Tag Archives: School of Urban Education

Michigan Public Radio reviews Nicholas Hartlep’s collected critique of debt-based higher education system

"The Neoliberal Agenda and the Student Debt Crisis in U.S. Higher Education"
“The Neoliberal Agenda and the Student Debt Crisis in U.S. Higher Education”

The “Neoliberal Agenda and the Student Debt Crisis in U.S. Higher Education” is a series of essays co-edited by Nicholas Hartlep, assistant professor in the School of Urban Education at Metropolitan State.

Michigan Public Radio obtained an advance copy of the collection, mentioned in an article on student loan debt.

Partnership of School of Urban Education and Hopkins Public Schools will ease barriers and increase teacher diversity

An ongoing effort by Metropolitan State University and other groups to increase teacher diversity in Minnesota will see fruition with the signing of an agreement that will ease barriers of entry for prospective teachers of color and place them at work in Hopkins Public Schools.

Currently, nearly 30 percent of students in Minnesota schools are students of color and American Indian students, yet 4 percent of their teachers are of color or American Indian. The gap is even wider in many Twin Cities and Greater Minnesota schools with a majority of students of color and American Indian students. Metropolitan State’s School of Urban Education prepares more teachers of color than any other program in the state; currently there are 320 teacher candidates in six licensure programs, and 50 percent are candidates of color.

Representatives from Hopkins School Board and Metropolitan State University’s School of Urban Education (UED) signed the partnership agreement at a School Board Meeting, May 2, at the Eisenhower Community Center (room 233), 1001 MN-7, Hopkins, Minn.


Joe Nathan: All students benefit from diversity among teachers


Hopkins Public Schools is taking an innovative approach made possible during the 2016 legislative session with flexibility to the use of K-12 Achievement and Integration funding to increase K-12 student’s “equitable access to effective and diverse teachers.” The district will hire three UED student teachers as paid “interns” to complete their student teaching experience which is traditionally unpaid.  Increasingly, student teaching is a financial barrier to the profession during the intensive and culminating 12-week, full-time experience during which it is extremely difficult to work any other job to pay for tuition and living expenses. Hopkins will also give priority consideration to UED graduates for licensed teaching positions. Metropolitan State signed an innovative agreement with ISD 279-Osseo Area Schools in January 2017 that provides district paraprofessionals paid leave to student teach within Osseo.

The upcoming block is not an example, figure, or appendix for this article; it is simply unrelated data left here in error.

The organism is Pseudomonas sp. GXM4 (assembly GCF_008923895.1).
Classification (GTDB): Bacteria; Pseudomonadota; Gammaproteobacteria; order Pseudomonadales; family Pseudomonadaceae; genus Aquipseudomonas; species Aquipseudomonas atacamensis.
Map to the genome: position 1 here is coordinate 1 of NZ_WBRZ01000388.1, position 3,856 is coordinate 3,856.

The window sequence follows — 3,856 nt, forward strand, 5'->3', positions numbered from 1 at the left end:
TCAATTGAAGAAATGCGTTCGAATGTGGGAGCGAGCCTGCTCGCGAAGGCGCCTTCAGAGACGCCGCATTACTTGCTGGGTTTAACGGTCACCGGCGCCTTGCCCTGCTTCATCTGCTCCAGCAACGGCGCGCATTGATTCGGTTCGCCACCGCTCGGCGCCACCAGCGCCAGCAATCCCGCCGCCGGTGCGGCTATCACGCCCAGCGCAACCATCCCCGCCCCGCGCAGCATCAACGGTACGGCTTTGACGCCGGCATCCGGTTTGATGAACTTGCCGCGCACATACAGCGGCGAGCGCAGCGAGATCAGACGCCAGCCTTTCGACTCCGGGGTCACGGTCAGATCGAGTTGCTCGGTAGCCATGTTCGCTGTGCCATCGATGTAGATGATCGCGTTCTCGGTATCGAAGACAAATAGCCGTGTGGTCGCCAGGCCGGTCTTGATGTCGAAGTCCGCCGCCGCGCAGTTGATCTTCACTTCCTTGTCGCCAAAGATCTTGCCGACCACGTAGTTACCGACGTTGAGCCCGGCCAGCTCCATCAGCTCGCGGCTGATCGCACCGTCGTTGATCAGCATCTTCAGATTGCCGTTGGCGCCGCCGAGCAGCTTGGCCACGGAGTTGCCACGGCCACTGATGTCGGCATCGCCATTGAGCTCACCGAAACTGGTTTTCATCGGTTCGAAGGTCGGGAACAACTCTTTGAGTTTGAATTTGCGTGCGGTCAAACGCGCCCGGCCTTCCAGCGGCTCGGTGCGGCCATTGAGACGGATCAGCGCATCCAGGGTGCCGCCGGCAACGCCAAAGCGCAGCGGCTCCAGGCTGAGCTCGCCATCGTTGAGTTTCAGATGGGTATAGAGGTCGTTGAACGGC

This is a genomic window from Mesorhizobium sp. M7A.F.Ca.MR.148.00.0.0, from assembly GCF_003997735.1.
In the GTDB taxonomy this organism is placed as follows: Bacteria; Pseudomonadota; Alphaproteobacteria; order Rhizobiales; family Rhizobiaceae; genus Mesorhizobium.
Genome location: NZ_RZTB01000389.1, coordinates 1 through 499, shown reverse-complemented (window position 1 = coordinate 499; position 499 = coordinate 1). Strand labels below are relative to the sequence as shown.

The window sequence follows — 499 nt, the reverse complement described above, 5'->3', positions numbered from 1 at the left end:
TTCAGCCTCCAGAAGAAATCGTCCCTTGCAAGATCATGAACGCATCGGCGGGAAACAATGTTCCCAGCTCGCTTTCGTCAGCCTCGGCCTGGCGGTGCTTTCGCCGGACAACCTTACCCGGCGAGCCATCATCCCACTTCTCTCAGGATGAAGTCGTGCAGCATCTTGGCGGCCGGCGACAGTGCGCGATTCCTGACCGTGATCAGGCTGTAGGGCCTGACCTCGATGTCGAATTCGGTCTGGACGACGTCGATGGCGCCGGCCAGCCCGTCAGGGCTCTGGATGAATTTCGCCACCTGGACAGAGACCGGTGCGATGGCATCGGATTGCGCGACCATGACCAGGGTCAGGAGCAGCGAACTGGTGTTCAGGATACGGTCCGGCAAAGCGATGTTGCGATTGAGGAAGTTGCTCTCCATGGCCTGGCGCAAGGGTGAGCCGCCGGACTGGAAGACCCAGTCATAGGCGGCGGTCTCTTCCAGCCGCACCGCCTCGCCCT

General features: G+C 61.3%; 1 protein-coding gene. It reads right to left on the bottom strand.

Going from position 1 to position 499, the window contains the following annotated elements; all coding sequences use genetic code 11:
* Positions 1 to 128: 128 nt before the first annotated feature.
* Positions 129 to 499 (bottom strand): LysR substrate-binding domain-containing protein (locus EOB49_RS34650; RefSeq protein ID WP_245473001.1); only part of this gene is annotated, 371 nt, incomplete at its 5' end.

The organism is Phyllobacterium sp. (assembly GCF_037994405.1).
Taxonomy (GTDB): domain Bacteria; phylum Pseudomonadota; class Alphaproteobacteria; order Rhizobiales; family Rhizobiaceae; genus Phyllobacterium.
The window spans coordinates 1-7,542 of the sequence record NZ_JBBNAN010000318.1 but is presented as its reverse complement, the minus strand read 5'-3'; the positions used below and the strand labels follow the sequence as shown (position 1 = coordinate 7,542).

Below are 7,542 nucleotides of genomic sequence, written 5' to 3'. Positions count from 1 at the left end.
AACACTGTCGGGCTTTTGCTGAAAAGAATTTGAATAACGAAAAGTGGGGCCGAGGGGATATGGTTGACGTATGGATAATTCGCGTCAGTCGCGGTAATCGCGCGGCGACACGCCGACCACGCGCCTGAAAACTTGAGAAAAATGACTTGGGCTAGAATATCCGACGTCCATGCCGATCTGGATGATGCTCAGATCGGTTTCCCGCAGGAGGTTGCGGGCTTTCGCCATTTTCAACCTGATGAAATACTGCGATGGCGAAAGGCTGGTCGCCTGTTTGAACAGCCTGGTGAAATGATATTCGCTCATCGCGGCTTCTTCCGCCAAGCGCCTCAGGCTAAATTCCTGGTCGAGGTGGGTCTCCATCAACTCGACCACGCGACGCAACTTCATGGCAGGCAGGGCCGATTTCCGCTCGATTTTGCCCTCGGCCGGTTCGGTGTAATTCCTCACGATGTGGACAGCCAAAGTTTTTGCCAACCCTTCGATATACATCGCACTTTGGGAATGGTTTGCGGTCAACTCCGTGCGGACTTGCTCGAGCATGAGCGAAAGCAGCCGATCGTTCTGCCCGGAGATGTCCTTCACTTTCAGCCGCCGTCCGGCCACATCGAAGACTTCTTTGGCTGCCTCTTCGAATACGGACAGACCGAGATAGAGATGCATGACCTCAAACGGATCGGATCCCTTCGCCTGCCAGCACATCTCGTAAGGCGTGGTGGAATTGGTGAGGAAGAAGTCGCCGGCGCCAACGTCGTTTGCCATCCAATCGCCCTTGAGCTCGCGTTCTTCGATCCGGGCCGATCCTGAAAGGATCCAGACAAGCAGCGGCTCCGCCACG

Hopkins Public Schools is an award-winning kindergarten through 12th grade school district serving the city of Hopkins, most of Minnetonka, about half of Golden Valley, and portions of Eden Prairie, Edina, Plymouth, and St. Louis Park. In the 2015-2016 academic year, the district enrolled a richly-diverse K-12 population of about 6,860 students represented by nearly 43 percent students of color and 9 percent English language learners.

The partnership is a result of ongoing legislative advocacy by the Coalition to Increase Teachers of Color and American Indian Teachers in Minnesota to increase teacher diversity across the state. Metropolitan State and Hopkins Public Schools are joined with other concerned universities, districts and organizations in this new coalition formed around the common goal to double, by 2020, the current number of teachers of color in the state and ensure that 20 percent of candidates in the teacher preparation pipeline are persons of color or American Indian.

Last August, Metropolitan State University hosted a unique conference organized by the Coalition to Increase Teachers of Color and American Indian Teachers in Minnesota designed explicitly for current and aspiring teachers of color. The event was attended by 250 people from more than 100 organizations, school districts, institutions and various racial/ethnic communities throughout the state. The 2017 conference will also be held August 9-11 at Metropolitan State.

The coalition advocates at the state and local levels for the following policies and investments for systemic change needed to address major barriers to the profession and diversify the teacher workforce in the state:

  • Increasing pathways for diverse youth, paraprofessionals and career changers to enter the teaching profession
  • Eliminating discriminatory teacher testing requirements
  • Providing scholarship incentives, student teaching stipends, and loan forgiveness for teaching service
  • Providing induction and retention support
  • Making changes to ensure climate and curriculum are inclusive and culturally relevant in K-12 schools and teacher preparation programs

Joe Nathan: All students benefit from diversity among teachers

“… There appears to be bipartisan agreement to address part of the shortage: the dramatic underrepresentation of teachers of color. State figures show that more than 30 percent of Minnesota K-12 students come from “communities of color” or are American Indian, but less than 5 percent of the state’s teachers represent any of these groups. …”

Read more

Joe Nathan, formerly a Minnesota public school teacher, administrator and PTA president, is director of the Center for School Change. Reactions are welcome at joe@centerforschoolchange.org.